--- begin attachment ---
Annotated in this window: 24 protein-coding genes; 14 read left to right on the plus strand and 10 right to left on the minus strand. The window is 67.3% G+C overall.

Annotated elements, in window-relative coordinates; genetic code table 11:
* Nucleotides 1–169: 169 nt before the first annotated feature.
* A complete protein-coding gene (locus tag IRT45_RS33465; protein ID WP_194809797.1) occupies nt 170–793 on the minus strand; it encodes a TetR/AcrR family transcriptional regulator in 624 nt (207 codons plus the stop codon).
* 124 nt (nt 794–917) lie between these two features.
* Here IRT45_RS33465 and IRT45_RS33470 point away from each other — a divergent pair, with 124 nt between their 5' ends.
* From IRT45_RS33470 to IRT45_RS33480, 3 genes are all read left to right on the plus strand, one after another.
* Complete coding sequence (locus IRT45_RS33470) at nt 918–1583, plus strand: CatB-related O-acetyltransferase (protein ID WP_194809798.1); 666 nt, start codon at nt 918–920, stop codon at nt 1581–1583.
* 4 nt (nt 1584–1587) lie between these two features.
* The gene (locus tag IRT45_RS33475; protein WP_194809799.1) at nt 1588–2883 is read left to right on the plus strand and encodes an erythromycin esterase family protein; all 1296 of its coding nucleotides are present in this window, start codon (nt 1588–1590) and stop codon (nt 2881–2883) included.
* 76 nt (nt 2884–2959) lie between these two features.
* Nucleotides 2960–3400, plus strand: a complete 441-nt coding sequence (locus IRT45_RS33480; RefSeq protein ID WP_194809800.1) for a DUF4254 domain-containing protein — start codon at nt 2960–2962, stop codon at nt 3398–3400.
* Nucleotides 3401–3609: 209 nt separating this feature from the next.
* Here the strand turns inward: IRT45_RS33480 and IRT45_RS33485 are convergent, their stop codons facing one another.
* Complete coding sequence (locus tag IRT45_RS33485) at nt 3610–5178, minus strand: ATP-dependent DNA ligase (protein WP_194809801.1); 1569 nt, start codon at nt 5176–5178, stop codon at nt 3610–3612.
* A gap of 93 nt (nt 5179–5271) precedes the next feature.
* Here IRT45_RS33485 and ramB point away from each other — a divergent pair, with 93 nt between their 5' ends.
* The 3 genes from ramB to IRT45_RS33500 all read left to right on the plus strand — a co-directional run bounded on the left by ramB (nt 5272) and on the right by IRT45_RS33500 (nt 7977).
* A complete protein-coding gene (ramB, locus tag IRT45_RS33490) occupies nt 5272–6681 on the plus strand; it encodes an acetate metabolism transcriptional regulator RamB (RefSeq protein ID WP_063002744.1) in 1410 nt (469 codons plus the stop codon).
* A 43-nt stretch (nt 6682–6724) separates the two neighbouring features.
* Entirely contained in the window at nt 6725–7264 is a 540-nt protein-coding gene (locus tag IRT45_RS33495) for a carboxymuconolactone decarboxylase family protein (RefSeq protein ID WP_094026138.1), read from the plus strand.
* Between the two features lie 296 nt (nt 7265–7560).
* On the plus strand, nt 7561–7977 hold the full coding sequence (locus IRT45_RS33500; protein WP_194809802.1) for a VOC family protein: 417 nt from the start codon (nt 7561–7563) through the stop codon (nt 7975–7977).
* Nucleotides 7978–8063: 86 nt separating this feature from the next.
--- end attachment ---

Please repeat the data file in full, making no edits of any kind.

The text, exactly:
Annotated in this window: 24 protein-coding genes; 14 read left to right on the plus strand and 10 right to left on the minus strand. The window is 67.3% G+C overall.

Annotated elements, in window-relative coordinates; genetic code table 11:
* Nucleotides 1–169: 169 nt before the first annotated feature.
* A complete protein-coding gene (locus tag IRT45_RS33465; protein ID WP_194809797.1) occupies nt 170–793 on the minus strand; it encodes a TetR/AcrR family transcriptional regulator in 624 nt (207 codons plus the stop codon).
* 124 nt (nt 794–917) lie between these two features.
* Here IRT45_RS33465 and IRT45_RS33470 point away from each other — a divergent pair, with 124 nt between their 5' ends.
* From IRT45_RS33470 to IRT45_RS33480, 3 genes are all read left to right on the plus strand, one after another.
* Complete coding sequence (locus IRT45_RS33470) at nt 918–1583, plus strand: CatB-related O-acetyltransferase (protein ID WP_194809798.1); 666 nt, start codon at nt 918–920, stop codon at nt 1581–1583.
* 4 nt (nt 1584–1587) lie between these two features.
* The gene (locus tag IRT45_RS33475; protein WP_194809799.1) at nt 1588–2883 is read left to right on the plus strand and encodes an erythromycin esterase family protein; all 1296 of its coding nucleotides are present in this window, start codon (nt 1588–1590) and stop codon (nt 2881–2883) included.
* 76 nt (nt 2884–2959) lie between these two features.
* Nucleotides 2960–3400, plus strand: a complete 441-nt coding sequence (locus IRT45_RS33480; RefSeq protein ID WP_194809800.1) for a DUF4254 domain-containing protein — start codon at nt 2960–2962, stop codon at nt 3398–3400.
* Nucleotides 3401–3609: 209 nt separating this feature from the next.
* Here the strand turns inward: IRT45_RS33480 and IRT45_RS33485 are convergent, their stop codons facing one another.
* Complete coding sequence (locus tag IRT45_RS33485) at nt 3610–5178, minus strand: ATP-dependent DNA ligase (protein WP_194809801.1); 1569 nt, start codon at nt 5176–5178, stop codon at nt 3610–3612.
* A gap of 93 nt (nt 5179–5271) precedes the next feature.
* Here IRT45_RS33485 and ramB point away from each other — a divergent pair, with 93 nt between their 5' ends.
* The 3 genes from ramB to IRT45_RS33500 all read left to right on the plus strand — a co-directional run bounded on the left by ramB (nt 5272) and on the right by IRT45_RS33500 (nt 7977).
* A complete protein-coding gene (ramB, locus tag IRT45_RS33490) occupies nt 5272–6681 on the plus strand; it encodes an acetate metabolism transcriptional regulator RamB (RefSeq protein ID WP_063002744.1) in 1410 nt (469 codons plus the stop codon).
* A 43-nt stretch (nt 6682–6724) separates the two neighbouring features.
* Entirely contained in the window at nt 6725–7264 is a 540-nt protein-coding gene (locus tag IRT45_RS33495) for a carboxymuconolactone decarboxylase family protein (RefSeq protein ID WP_094026138.1), read from the plus strand.
* Between the two features lie 296 nt (nt 7265–7560).
* On the plus strand, nt 7561–7977 hold the full coding sequence (locus IRT45_RS33500; protein WP_194809802.1) for a VOC family protein: 417 nt from the start codon (nt 7561–7563) through the stop codon (nt 7975–7977).
* Nucleotides 7978–8063: 86 nt separating this feature from the next.